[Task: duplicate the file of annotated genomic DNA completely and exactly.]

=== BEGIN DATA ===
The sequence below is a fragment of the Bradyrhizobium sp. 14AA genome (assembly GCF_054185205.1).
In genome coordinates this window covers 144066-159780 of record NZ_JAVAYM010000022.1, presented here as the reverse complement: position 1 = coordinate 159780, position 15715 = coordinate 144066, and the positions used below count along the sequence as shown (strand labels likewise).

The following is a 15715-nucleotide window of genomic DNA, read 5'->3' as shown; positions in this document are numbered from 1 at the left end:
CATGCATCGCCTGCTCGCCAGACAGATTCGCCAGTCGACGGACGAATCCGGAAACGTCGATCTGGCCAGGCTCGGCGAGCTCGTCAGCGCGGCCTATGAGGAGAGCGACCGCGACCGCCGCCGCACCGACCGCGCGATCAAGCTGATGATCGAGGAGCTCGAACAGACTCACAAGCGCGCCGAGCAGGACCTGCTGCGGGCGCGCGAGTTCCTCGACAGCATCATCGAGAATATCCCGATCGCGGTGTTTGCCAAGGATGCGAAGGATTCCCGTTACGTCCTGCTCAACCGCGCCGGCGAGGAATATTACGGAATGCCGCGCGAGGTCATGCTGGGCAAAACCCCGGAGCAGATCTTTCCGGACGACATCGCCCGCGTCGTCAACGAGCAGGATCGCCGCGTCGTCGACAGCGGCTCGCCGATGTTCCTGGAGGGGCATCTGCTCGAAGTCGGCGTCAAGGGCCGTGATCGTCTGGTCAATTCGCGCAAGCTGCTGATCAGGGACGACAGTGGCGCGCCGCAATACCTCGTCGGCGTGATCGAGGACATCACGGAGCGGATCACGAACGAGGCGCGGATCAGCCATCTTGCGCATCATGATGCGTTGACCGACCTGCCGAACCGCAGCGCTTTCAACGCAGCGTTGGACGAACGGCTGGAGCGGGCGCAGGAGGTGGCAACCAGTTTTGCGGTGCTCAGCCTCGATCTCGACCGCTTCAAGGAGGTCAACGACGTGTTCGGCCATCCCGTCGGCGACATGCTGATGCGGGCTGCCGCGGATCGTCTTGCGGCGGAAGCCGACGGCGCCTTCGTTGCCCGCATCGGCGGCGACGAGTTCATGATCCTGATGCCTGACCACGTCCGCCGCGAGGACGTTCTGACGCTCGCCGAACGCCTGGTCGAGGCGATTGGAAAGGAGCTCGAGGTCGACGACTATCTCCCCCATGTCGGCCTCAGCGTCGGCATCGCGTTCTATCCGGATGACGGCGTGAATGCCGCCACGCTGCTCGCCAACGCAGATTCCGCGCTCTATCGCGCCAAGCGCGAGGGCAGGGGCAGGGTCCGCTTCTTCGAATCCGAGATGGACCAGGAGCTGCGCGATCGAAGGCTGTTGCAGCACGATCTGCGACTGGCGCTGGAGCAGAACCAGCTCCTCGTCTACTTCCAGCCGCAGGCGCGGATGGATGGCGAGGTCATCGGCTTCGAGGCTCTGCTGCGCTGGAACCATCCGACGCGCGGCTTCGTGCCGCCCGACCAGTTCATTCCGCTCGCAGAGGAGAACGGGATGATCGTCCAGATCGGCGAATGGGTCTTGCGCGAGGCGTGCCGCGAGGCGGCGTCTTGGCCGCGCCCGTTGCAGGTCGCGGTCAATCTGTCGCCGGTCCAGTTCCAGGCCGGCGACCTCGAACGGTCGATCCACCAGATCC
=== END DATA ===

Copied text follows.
The sequence below is a fragment of the Bradyrhizobium sp. 14AA genome (assembly GCF_054185205.1).
In genome coordinates this window covers 144066-159780 of record NZ_JAVAYM010000022.1, presented here as the reverse complement: position 1 = coordinate 159780, position 15715 = coordinate 144066, and the positions used below count along the sequence as shown (strand labels likewise).

The following is a 15715-nucleotide window of genomic DNA, read 5'->3' as shown; positions in this document are numbered from 1 at the left end:
CATGCATCGCCTGCTCGCCAGACAGATTCGCCAGTCGACGGACGAATCCGGAAACGTCGATCTGGCCAGGCTCGGCGAGCTCGTCAGCGCGGCCTATGAGGAGAGCGACCGCGACCGCCGCCGCACCGACCGCGCGATCAAGCTGATGATCGAGGAGCTCGAACAGACTCACAAGCGCGCCGAGCAGGACCTGCTGCGGGCGCGCGAGTTCCTCGACAGCATCATCGAGAATATCCCGATCGCGGTGTTTGCCAAGGATGCGAAGGATTCCCGTTACGTCCTGCTCAACCGCGCCGGCGAGGAATATTACGGAATGCCGCGCGAGGTCATGCTGGGCAAAACCCCGGAGCAGATCTTTCCGGACGACATCGCCCGCGTCGTCAACGAGCAGGATCGCCGCGTCGTCGACAGCGGCTCGCCGATGTTCCTGGAGGGGCATCTGCTCGAAGTCGGCGTCAAGGGCCGTGATCGTCTGGTCAATTCGCGCAAGCTGCTGATCAGGGACGACAGTGGCGCGCCGCAATACCTCGTCGGCGTGATCGAGGACATCACGGAGCGGATCACGAACGAGGCGCGGATCAGCCATCTTGCGCATCATGATGCGTTGACCGACCTGCCGAACCGCAGCGCTTTCAACGCAGCGTTGGACGAACGGCTGGAGCGGGCGCAGGAGGTGGCAACCAGTTTTGCGGTGCTCAGCCTCGATCTCGACCGCTTCAAGGAGGTCAACGACGTGTTCGGCCATCCCGTCGGCGACATGCTGATGCGGGCTGCCGCGGATCGTCTTGCGGCGGAAGCCGACGGCGCCTTCGTTGCCCGCATCGGCGGCGACGAGTTCATGATCCTGATGCCTGACCACGTCCGCCGCGAGGACGTTCTGACGCTCGCCGAACGCCTGGTCGAGGCGATTGGAAAGGAGCTCGAGGTCGACGACTATCTCCCCCATGTCGGCCTCAGCGTCGGCATCGCGTTCTATCCGGATGACGGCGTGAATGCCGCCACGCTGCTCGCCAACGCAGATTCCGCGCTCTATCGCGCCAAGCGCGAGGGCAGGGGCAGGGTCCGCTTCTTCGAATCCGAGATGGACCAGGAGCTGCGCGATCGAAGGCTGTTGCAGCACGATCTGCGACTGGCGCTGGAGCAGAACCAGCTCCTCGTCTACTTCCAGCCGCAGGCGCGGATGGATGGCGAGGTCATCGGCTTCGAGGCTCTGCTGCGCTGGAACCATCCGACGCGCGGCTTCGTGCCGCCCGACCAGTTCATTCCGCTCGCAGAGGAGAACGGGATGATCGTCCAGATCGGCGAATGGGTCTTGCGCGAGGCGTGCCGCGAGGCGGCGTCTTGGCCGCGCCCGTTGCAGGTCGCGGTCAATCTGTCGCCGGTCCAGTTCCAGGCCGGCGACCTCGAACGGTCGATCCACCAGATCC